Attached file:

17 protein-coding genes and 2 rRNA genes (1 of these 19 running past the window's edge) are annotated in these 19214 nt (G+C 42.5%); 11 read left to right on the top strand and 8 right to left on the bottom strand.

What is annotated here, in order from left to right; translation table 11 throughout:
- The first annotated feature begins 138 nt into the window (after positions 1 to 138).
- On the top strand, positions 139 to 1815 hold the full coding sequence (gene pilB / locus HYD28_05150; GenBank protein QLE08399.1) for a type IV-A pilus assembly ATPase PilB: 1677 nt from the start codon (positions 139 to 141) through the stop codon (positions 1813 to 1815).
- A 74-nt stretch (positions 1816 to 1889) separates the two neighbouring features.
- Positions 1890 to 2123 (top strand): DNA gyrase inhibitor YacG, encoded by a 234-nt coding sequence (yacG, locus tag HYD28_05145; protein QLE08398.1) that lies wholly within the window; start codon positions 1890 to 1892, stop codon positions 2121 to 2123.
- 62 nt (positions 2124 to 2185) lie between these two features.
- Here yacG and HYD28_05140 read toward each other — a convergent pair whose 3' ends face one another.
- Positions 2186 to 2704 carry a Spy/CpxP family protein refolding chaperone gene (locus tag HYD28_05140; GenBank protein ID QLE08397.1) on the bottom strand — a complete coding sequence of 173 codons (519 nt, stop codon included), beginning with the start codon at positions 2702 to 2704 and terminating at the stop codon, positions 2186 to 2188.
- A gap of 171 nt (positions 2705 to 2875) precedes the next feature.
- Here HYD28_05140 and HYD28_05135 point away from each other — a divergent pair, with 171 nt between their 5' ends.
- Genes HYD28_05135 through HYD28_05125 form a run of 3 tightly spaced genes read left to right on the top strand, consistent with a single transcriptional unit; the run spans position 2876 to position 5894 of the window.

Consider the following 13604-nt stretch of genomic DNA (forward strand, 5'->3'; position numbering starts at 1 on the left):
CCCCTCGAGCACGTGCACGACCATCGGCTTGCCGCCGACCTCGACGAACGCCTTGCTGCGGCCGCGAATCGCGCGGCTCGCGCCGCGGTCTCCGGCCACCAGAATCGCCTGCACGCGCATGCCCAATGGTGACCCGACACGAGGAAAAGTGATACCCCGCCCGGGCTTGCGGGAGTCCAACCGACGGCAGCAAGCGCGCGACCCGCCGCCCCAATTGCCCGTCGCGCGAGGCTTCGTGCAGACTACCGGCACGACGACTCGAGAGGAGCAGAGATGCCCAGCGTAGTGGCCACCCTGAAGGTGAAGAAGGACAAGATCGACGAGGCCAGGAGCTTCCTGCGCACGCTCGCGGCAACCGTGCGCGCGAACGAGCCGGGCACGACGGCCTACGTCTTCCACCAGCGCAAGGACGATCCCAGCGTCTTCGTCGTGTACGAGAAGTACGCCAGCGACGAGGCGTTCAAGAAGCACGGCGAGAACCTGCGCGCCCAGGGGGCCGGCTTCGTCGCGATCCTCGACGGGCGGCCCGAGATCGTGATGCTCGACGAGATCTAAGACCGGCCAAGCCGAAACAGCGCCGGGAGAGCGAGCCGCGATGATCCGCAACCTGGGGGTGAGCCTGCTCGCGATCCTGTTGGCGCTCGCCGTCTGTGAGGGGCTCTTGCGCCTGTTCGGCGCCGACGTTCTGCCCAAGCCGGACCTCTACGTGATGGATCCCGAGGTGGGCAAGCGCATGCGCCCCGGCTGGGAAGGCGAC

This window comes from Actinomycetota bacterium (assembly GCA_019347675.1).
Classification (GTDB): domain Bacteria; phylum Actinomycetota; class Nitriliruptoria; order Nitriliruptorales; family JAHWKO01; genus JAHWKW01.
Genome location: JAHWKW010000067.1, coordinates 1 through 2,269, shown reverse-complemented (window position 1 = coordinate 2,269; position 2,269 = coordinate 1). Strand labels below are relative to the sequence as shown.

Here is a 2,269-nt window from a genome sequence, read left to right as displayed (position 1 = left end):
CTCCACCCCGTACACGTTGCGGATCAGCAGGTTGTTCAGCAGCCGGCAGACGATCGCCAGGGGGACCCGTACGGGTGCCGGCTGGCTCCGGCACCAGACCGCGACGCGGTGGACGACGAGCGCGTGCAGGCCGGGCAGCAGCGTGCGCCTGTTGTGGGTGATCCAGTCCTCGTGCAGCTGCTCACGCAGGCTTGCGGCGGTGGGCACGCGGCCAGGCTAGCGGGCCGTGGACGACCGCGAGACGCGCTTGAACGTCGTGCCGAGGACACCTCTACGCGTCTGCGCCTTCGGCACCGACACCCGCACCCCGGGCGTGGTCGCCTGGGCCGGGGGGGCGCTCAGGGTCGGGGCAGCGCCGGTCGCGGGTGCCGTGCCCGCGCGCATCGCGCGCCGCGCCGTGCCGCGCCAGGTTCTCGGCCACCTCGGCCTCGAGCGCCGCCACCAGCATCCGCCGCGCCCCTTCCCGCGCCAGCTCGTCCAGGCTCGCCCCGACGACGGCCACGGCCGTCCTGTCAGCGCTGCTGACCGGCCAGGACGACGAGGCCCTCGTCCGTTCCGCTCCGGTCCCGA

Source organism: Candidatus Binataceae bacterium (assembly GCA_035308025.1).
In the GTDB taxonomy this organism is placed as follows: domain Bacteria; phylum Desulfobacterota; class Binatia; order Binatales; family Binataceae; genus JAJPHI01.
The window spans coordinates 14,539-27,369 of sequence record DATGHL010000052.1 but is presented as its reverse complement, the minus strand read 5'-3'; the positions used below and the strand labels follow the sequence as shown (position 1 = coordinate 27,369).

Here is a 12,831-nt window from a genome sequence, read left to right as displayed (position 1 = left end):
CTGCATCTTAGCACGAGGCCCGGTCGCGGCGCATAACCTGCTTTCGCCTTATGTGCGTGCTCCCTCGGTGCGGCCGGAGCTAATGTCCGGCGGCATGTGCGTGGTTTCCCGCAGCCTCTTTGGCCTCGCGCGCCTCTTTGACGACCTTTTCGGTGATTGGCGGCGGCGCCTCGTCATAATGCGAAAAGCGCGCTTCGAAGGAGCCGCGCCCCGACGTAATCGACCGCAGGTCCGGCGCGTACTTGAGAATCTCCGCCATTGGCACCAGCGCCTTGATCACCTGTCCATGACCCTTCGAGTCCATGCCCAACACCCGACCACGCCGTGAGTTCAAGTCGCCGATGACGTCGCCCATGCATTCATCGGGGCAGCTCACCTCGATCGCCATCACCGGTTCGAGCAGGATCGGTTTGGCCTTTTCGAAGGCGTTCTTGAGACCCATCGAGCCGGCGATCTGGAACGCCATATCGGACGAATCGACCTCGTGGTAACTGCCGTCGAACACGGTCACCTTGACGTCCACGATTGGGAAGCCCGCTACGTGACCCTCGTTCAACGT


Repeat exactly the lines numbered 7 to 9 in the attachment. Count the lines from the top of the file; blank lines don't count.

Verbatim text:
- 62 nt (positions 2124 to 2185) lie between these two features.
- Here yacG and HYD28_05140 read toward each other — a convergent pair whose 3' ends face one another.
- Positions 2186 to 2704 carry a Spy/CpxP family protein refolding chaperone gene (locus tag HYD28_05140; GenBank protein ID QLE08397.1) on the bottom strand — a complete coding sequence of 173 codons (519 nt, stop codon included), beginning with the start codon at positions 2702 to 2704 and terminating at the stop codon, positions 2186 to 2188.